• Plan launched amid concerns suicides could increase during covid-19 crisis
  • Suicides across several council areas to be monitored in “real time”
  • Self-harm rates will also be monitored by hubs in Manchester, Oxford and Derby

An “unprecedented” national suicide prevention plan has been launched by a government advisory group amid concerns suicides could increase during the covid-19 pandemic, HSJ can reveal.

The government’s national suicide prevention advisory group has developed the plan to address risks covid-19 could present to vulnerable people.

Chair of the group and the national adviser to the government on suicide prevention, Louis Appleby, told HSJ the plan was centred on getting far quicker access to data on suicides and self-harm episodes, which is the strongest indicator of suicide risk.

He said: “We are in unprecedented times, we haven’t got a lot of evidence on what happens to suicides rates during pandemics, so we’re having to infer from what we know generally to see where the risk might lie.

“We don’t actually know the suicide rate will go up, we can see the reasons why it might, but we don’t know it will, and obviously we’re trying to prevent that happening.

“This is a serious attempt, in some senses an unprecedented attempt to prevent a [physical health] crisis turning into a mental health crisis. There are risks in the current situation but there is also a way of dealing with those risks and there’s whole batch of experts, and agencies and front-line people, all of whom will be thinking about how to best protect vulnerable people.”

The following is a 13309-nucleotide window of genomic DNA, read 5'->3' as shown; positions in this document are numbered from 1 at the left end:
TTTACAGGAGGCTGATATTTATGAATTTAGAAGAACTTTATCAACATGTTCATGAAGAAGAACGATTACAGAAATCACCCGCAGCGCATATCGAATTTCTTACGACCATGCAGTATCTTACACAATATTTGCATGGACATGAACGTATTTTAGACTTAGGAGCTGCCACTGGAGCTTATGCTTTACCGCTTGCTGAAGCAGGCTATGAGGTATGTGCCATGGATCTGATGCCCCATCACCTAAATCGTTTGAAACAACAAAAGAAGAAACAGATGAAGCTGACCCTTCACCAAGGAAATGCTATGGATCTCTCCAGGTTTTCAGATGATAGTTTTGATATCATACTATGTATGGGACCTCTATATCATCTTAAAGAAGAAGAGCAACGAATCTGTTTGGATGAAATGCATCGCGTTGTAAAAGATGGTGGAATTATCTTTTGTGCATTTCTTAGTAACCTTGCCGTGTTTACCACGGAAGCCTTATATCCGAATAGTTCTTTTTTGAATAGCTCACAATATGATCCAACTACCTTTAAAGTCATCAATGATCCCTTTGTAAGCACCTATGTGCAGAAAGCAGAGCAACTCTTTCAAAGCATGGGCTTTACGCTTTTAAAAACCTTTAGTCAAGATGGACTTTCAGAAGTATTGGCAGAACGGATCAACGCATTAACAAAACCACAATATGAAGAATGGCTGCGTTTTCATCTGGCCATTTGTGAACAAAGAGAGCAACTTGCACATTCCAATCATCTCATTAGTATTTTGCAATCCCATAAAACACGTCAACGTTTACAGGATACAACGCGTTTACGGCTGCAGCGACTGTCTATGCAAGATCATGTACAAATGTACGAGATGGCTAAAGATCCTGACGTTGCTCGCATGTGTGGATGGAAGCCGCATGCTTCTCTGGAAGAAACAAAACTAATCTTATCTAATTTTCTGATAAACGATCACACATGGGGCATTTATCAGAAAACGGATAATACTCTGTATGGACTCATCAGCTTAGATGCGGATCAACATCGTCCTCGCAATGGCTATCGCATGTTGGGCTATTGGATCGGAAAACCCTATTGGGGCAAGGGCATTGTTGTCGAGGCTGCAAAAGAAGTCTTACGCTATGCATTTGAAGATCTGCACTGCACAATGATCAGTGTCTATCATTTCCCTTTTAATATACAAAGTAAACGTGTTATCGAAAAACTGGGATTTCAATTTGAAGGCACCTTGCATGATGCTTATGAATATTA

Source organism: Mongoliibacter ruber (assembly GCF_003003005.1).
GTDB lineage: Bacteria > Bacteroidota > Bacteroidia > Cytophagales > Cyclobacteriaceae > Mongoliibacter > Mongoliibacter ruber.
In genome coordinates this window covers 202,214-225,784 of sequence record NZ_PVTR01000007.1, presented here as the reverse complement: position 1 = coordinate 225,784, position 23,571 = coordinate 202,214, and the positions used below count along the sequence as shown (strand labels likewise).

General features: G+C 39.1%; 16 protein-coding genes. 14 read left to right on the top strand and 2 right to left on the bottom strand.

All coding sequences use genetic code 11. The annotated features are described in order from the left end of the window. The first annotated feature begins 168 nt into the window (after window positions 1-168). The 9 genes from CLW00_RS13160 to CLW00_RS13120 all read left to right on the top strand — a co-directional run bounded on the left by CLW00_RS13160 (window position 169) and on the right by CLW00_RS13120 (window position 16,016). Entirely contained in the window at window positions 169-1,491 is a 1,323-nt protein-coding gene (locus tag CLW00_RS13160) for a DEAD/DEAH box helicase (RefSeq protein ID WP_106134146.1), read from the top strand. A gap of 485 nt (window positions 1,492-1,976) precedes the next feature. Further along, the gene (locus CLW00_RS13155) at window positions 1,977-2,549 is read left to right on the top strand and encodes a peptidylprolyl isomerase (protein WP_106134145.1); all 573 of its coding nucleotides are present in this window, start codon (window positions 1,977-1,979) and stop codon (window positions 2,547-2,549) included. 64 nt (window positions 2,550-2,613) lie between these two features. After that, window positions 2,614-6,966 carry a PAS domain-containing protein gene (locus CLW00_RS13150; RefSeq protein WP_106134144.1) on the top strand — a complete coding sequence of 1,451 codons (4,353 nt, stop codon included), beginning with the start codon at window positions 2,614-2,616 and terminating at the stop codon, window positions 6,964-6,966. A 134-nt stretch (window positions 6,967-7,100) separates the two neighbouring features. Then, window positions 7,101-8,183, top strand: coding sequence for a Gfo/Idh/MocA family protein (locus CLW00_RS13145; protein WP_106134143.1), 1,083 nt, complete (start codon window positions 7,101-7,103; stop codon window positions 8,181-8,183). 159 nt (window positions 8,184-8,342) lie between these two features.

As part of early plans, Public Health England has been tasked with coordinating “real-time” notifications of suicides across several areas of the country.

National data on suicides often has a significant time lag in reporting as most deaths go through the coronial process.

However, several local authorities already collect real time data on deaths which are likely to have been suicides, through initial police notifications. Under the plans, some of these areas will report data to PHE centrally. However, it has not yet been agreed how regularly they will submit.

Self-harm rates will also be monitored. Professor Appleby continued: “Self-harm is the strongest indicator of suicide risk. What we have is three centres across the country, in Manchester, Oxford and Derby, where they report self-harm figures. Normally this takes quite a while to report, as it is cleaned and closely analysed. We are planning for them be able to provide us with earlier sight of the data.”

The national group will also be asking mental health trusts and charity the Samaritans for “soft intelligence”, on where risks are likely to be and what is happening on the front-line, along with a “rapid review” function looking at any evidence published around the world. This is being led by academics from University of Bristol.

Any evidence and data collected and published will be disseminated locally by the National Confidential Suicide Inquiry to all NHS mental health trusts and sustainability and transformation partnerships.

The Department of Health and Social Care was approached for comment.